Written by Susan Neuberger Weller
At a conference held June 18 at Stanford University Law School - The 9th Annual Stanford Ecommerce Best Practices Conference - it was reported that copyright holders are increasingly using the Digital Millennium Copyright Act's ("DMCA") notice and takedown procedures to address copyright infringement on websites. The DMCA, which was signed into law in 1998, increases penalties for copyright infringement on the Internet and extends the reach of copyright, while limiting the liability of providers of online services ("ISPs") for copyright infringement by their users. The so-called "safe harbor provision" of the DMCA protects ISPs for transmitting information that may infringe a copyright if the ISP removes the infringing materials from the users' websites after it receives proper notice of the infringement. The notice - referred to as a "takedown notice" - is sent by a copyright owner or its proxy to the ISP hosting the website on which the infringing material appears. There is no need for the copyrighted work to be protected by a U.S. copyright registration in order take to take advantage of the DMCA provisions. As long as the takedown notice contains the information required under the DMCA and is sent to the designated ISP agent, the ISP, after receiving the notice, should remove the infringing material.
The growing trend appears to be that copyright owners are not just seeking to take down the deep link to infringing material on a website, but, rather, are seeking to take down entire websites. Thus, the DMCA is providing a very effective means to address the problem of online copyright infringement without the need to resort at the outset to expensive and time-consuming litigation. As noted by one Stanford law professor, there still remains a persistent issue in the area of online copyright infringement, namely, how copyright owners should deal with infringing activity at high level. Congress attempted to address this issue through the Stop Online Piracy Act and the Protect IP Act, both of which failed earlier this year. Thus, the issue remains whether copyright owners should go after search engines or venture capital companies funding the search engines or the websites that facilitate them in the act of copyright infringement.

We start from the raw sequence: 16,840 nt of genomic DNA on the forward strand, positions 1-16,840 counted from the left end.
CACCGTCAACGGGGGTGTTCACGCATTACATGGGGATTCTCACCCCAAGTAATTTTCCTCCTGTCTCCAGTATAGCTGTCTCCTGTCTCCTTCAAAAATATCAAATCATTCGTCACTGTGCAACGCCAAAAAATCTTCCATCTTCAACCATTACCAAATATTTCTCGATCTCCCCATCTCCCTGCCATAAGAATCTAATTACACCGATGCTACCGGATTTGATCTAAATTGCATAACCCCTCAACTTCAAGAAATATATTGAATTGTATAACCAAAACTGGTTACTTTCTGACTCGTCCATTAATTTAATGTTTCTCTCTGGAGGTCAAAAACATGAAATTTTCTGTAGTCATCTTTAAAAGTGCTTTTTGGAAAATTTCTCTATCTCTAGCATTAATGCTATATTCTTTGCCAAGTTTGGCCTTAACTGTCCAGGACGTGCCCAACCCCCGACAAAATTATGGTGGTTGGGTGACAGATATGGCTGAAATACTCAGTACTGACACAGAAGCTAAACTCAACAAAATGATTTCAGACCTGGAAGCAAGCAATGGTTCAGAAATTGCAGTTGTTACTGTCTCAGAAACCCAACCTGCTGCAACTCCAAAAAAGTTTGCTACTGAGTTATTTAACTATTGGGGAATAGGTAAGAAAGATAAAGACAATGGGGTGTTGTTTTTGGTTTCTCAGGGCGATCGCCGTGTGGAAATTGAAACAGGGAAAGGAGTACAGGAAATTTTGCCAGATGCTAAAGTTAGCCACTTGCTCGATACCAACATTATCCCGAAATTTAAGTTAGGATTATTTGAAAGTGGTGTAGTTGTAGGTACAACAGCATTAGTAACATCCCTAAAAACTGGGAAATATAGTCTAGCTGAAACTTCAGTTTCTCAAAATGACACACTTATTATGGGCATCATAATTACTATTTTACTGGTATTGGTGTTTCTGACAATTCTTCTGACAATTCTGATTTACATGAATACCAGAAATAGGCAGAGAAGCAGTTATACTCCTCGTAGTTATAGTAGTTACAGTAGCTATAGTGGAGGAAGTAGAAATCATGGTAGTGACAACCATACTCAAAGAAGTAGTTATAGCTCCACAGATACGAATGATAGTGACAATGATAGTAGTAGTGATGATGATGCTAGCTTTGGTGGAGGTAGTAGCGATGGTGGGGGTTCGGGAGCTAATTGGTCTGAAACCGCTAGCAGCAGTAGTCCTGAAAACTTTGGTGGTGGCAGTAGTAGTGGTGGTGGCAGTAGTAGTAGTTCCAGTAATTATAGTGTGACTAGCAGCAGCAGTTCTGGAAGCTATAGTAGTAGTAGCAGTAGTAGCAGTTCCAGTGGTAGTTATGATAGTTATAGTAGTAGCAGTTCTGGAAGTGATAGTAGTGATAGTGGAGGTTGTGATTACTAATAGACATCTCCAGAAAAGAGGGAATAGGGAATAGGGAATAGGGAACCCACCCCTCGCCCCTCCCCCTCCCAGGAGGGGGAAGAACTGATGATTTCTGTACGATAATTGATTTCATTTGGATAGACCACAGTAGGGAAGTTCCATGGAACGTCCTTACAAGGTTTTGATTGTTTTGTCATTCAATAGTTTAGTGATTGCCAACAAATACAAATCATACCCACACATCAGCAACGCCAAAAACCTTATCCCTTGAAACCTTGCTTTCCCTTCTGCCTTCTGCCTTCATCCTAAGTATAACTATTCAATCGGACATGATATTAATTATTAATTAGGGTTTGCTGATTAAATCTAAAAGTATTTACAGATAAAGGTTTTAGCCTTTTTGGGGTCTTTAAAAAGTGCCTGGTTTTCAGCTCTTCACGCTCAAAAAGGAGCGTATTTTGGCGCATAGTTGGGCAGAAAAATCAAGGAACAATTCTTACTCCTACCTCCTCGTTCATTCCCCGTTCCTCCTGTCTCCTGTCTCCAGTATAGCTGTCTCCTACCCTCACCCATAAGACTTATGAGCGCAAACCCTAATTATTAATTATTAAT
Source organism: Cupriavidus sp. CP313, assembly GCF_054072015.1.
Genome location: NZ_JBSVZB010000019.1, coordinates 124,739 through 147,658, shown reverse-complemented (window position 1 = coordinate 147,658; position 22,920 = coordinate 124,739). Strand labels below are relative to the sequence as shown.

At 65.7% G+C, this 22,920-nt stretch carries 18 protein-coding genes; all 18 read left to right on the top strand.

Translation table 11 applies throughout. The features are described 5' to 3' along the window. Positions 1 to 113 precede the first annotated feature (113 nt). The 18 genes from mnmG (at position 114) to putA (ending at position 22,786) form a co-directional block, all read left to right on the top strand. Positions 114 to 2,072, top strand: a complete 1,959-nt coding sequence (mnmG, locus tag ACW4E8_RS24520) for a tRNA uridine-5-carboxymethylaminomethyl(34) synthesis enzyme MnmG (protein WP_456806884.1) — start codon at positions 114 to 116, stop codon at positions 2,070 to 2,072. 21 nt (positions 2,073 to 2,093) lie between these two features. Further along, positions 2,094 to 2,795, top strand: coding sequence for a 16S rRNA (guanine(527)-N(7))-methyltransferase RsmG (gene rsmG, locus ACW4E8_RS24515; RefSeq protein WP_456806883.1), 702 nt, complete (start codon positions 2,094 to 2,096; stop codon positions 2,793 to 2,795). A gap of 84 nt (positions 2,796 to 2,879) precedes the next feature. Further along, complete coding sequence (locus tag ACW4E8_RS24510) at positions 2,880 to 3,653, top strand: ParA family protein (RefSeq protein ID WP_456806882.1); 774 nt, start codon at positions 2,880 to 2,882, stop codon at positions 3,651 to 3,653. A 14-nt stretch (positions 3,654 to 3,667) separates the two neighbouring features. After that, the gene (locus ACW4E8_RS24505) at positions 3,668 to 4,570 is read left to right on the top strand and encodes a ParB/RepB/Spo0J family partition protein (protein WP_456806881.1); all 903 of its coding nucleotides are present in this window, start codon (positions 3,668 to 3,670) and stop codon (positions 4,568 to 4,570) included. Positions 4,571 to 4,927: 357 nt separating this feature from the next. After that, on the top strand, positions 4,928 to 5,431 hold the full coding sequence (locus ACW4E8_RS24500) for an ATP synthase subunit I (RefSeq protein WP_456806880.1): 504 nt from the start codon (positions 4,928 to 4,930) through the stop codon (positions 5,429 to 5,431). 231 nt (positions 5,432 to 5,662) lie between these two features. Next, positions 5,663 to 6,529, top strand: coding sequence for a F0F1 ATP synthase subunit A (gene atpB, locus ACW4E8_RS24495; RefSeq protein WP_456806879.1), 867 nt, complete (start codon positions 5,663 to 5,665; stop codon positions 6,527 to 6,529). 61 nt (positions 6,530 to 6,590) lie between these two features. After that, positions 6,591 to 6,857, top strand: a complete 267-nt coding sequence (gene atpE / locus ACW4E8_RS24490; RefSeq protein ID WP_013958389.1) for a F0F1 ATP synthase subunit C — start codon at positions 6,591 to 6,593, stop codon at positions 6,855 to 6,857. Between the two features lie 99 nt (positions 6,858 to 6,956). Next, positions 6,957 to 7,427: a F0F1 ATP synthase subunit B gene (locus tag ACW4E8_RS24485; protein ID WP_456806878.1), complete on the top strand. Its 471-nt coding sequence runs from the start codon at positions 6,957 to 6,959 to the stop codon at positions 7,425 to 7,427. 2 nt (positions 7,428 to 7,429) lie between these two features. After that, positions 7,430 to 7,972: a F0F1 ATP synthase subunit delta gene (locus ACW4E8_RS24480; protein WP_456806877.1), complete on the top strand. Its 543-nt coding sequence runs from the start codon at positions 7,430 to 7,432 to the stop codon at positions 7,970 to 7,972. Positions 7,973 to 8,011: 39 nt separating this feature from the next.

Some statistics reported at the Conference, which were current within the 30 days prior to June 18th:
- Google was asked to remove 1,825, 442 URLs for copyright violations
-Marketly LLC submitted 9, 514 takedown requests seeking to remove 2, 535,572 URLs
-Takedown Piracy LLC submitted 2, 504 requests to remove 10, 983 URLs
-Degban, Ltd. submitted 21, 715 requests to remove 1,194, 642 URLs
-Microsoft requested 433, 873 URLs be taken down
-NBC Universal requested 225, 316 URLs be taken down
- British Recorded Music Industry Ltd. requested 153, 778 URLs be taken down
- RIAA member companies EMI Music North America, Sony Music Entertainment, Universal Music Group, Warner Music Group, and associated record labels requested 80, 810 URLs be removed
- Elegant Angel, an adult entertainment provider represented by Takedown Piracy LLC, submitted 19 requests to take down 67, 886 URLs
The URLs most frequently cited for takedown are torrent file sharing sites. Torrent file sharing networks distribute large media files to private users. Torrents download small portions of files for many different web sources at the same time. Torrent downloading is very easy to use and other than a few torrent search providers, torrents themselves have no user fees.